Editor’s Note: This review of “Glass Onion: A Knives Out Mystery” discusses plot twists and endings. If you don’t want spoilers, read the review with caution.
If “Glass Onion: A Knives Out Mystery” was just an excuse for the world’s greatest movie actors to hang out on a Greek island and play boisterous characters in ridiculous whodunnit movies, it would have been enough.
While “Glass Onion” certainly grabs attention for its popcorn flick fun and spectacle, it transcends its genre to become a masterpiece of social satire. The movie’s targets include megalomaniac billionaires, corrupt politicians, internet influencers, chatty celebrities, and maybe all of us.
But first, there’s the sheer surface-level delight of “glass onions.” It begins with Benoît Blanc, Daniel Craig’s private investigator, reprising his role from the first “Knives Out” film. I used to watch five-hour cinema verité documentaries about Benoît Blanc doing chores and running errands. Every part of his character is gold: his silly New Orleans-esque accent, his meme-worthy facial expressions of amusement and disgust, his outdated syntax and vocabulary, the 100-year-old parallel he comes from the universe. I feel like Bran is setting the floor pretty high for this “Knives Out” movie or potential sequel.
Like the original “Knives Out,” Craig’s performance is set to a star-studded ensemble cast playing misbehaving rich men. The richest and worst person this time around is Miles Bronn (Edward Norton), a tech billionaire and stand-in for men like Elon Musk, Mark Zuckerberg, and Donald Trump. He talks about “true chaos” and “breakpoints” in pseudo-intellectual business maxims. The film’s social commentary revolves around him.
Bored by the COVID-19 lockdown, Bron summons close friends to his private island for a weekend getaway and an intricate murder-mystery game. Guests who rely on Bronn’s money and influence more than true friends include the governor of Connecticut, a “men’s rights” Twitch streamer, a chief scientist at Bronn’s company and a politically incorrect fashion designer. It will be
Everyone is surprised by the arrival of another person on the island. Bron’s former business partner Andy Brando (Janelle Monae) has caught up to the curb in a lawsuit split. It turns out that the brand has raised safety and ethical concerns about one of Bronn’s new products, a hydrogen-based power source called Klear that Bronn has decided to bring to market soon. It also powers his island compound.)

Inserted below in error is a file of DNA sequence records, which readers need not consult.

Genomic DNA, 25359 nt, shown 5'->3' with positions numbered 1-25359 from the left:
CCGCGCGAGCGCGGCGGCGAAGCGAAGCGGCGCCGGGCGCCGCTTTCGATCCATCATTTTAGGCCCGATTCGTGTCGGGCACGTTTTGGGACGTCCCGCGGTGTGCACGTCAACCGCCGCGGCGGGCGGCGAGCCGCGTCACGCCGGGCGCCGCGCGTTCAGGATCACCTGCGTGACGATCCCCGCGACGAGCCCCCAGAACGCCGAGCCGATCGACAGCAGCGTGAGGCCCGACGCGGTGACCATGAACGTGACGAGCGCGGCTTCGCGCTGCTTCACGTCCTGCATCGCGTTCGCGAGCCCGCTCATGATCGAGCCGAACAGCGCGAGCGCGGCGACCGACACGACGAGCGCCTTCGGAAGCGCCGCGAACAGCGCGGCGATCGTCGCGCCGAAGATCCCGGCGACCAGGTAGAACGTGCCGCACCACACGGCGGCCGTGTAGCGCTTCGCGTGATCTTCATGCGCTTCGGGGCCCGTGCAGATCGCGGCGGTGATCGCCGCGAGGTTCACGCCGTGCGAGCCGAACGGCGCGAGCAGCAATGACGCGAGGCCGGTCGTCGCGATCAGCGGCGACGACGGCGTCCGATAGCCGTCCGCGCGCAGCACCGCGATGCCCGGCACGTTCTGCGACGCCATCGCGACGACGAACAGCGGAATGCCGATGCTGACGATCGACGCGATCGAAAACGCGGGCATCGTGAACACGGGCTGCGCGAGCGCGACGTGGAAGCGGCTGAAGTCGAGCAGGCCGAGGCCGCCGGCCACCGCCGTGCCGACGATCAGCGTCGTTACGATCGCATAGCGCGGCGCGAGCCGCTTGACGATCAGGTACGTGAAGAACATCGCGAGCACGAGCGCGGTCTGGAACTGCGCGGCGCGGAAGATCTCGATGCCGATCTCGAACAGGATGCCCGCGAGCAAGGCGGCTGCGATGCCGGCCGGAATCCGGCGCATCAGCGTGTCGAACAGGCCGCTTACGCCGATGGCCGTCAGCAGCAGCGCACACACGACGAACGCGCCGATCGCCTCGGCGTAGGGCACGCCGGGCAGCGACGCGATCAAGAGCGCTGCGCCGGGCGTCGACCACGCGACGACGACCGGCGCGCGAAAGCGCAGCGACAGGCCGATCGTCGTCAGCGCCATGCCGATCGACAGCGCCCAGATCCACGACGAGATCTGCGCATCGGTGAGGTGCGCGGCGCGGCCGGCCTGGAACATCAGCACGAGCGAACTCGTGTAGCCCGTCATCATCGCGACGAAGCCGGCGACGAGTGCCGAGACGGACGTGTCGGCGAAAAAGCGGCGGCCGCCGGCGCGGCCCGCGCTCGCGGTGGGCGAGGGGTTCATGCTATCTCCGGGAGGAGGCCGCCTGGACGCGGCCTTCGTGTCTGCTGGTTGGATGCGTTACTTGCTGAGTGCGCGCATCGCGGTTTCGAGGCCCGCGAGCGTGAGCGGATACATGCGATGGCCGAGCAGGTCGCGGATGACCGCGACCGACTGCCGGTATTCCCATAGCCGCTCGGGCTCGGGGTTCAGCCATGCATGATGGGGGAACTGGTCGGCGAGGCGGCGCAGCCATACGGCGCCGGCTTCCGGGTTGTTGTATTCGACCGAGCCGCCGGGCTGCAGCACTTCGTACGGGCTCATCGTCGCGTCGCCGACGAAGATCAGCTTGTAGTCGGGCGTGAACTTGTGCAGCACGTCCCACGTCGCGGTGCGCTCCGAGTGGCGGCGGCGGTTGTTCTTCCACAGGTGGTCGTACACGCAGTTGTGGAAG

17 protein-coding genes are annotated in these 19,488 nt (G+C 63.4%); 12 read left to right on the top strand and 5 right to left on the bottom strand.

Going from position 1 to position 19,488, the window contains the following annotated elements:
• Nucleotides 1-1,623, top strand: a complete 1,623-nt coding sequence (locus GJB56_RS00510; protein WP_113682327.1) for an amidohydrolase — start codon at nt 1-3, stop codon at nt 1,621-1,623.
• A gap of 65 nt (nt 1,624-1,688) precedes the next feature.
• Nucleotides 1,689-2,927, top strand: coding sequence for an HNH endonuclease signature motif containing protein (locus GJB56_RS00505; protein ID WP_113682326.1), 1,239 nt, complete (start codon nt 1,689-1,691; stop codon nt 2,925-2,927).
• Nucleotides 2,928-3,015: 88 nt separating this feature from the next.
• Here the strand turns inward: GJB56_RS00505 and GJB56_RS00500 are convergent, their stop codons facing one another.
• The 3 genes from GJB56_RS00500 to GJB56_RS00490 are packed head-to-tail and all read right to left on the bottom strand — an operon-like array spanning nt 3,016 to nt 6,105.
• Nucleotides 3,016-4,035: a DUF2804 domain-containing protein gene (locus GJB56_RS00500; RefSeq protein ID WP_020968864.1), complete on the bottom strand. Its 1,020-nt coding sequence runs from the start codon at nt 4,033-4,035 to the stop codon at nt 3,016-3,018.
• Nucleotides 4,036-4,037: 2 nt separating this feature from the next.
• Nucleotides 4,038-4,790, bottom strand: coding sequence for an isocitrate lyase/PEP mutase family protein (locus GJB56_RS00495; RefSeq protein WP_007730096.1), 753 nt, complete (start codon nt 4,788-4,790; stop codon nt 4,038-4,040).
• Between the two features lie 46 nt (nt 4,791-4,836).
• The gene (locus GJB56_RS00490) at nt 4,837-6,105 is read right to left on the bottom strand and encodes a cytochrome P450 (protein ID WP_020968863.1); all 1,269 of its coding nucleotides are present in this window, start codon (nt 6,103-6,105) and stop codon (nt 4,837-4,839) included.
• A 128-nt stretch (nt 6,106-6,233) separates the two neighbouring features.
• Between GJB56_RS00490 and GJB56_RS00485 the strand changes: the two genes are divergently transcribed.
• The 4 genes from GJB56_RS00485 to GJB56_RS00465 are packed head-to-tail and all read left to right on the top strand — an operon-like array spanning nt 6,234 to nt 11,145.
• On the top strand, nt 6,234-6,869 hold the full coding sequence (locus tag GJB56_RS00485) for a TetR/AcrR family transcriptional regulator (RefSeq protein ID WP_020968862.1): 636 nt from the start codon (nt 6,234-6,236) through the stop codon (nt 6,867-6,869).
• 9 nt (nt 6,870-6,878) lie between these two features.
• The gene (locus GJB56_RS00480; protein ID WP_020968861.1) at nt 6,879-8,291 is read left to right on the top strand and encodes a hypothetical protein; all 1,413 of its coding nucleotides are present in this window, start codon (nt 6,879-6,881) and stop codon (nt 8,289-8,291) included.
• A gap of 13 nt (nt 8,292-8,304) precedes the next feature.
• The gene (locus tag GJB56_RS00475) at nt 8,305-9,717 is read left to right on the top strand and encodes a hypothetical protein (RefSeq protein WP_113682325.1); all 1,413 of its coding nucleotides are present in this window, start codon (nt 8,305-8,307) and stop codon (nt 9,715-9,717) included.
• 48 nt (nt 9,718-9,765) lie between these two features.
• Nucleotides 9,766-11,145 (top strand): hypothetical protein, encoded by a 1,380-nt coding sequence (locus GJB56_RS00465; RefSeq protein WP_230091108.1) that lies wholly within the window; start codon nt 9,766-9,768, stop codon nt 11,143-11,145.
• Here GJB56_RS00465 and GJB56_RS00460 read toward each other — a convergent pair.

Bron, who later finds out, was particularly shocked to see Brando.In the film’s shocking central twist, it is revealed that Andy is actually dead. Hiring Bran to arrive on the island is her identical twin, Helen Bland (also played by Monae).
It seems too obvious that the domineering business giant is the villain, but that’s the central point of this film. All the others, those who think they can do nothing wrong because they’re surrounded by zany yes men who want their paydays… well, not so much the movement toward violence in pursuit of self-preservation. It’s not a big leap, is it? ?
After Bronn’s guilt is revealed, there is a temporary hope that the justice system will be able to hold him accountable for his numerous crimes. I know I owe him too much to testify against him in court. You might think of all the ultra-rich who avoided harsh consequences regardless. New York Mets team owner Steve Cohen is suspected of insider trading. Wall Street CEOs in the subprime mortgage era, etc.
Bookish Helen suddenly transforms into a vigilante when the system proves to be powerless against Bronn. She destroys Bronn’s glass statue and uses a small piece of “clear” material to set the entire compound on fire. The ‘Mona Lisa’ Boron borrowed from the Louvre during the museum’s COVID-19 closure is on fire. This escalation of the movie happens so quickly and so completely that it’s confusing to process at first. It feels out of character for Helen and shifts the film’s overall tenor.
But as writer-director Rian Johnson told The Atlantic’s David Sims, the film is “a bit of a primal cry for the carnival-like antics of the past six years.” Helen’s reaction in .. embodies this scream.
It’s easy to see “Glass Onion” as good versus evil. We viewers tune in to Bran and Brand for Bronn and his minions. But I don’t think that neither you nor I are completely immune to the film’s satirical purpose. In the same interview with Sims, Johnson explains that he finds relationships with these types of highly successful entrepreneurs appealing. Like Bronn’s friends, we admire the millionaires and don’t intend to burn them all down.
I’m against Elon Musk, but I still spend hours a day on Twitter. I disagree with Jeff Bezos, but he buys hundreds of dollars a month on Amazon. I disagree with Mark Zuckerberg, but I always post on Facebook and Instagram. My accusations are baseless because I am so dependent on these giants. Would I have smashed the castle on Bronn’s island to pieces or shrugged off the injustices that were perpetrated?
“Glass Onion” pulls off the paradoxical achievement of providing non-stop entertainment while making us think about our complicity in the evils that bring us entertainment. We are amused and perplexed by entertainment. This is an impressive depth from traditional hooda units. I can’t wait to see what case Benoît Blanc chooses next.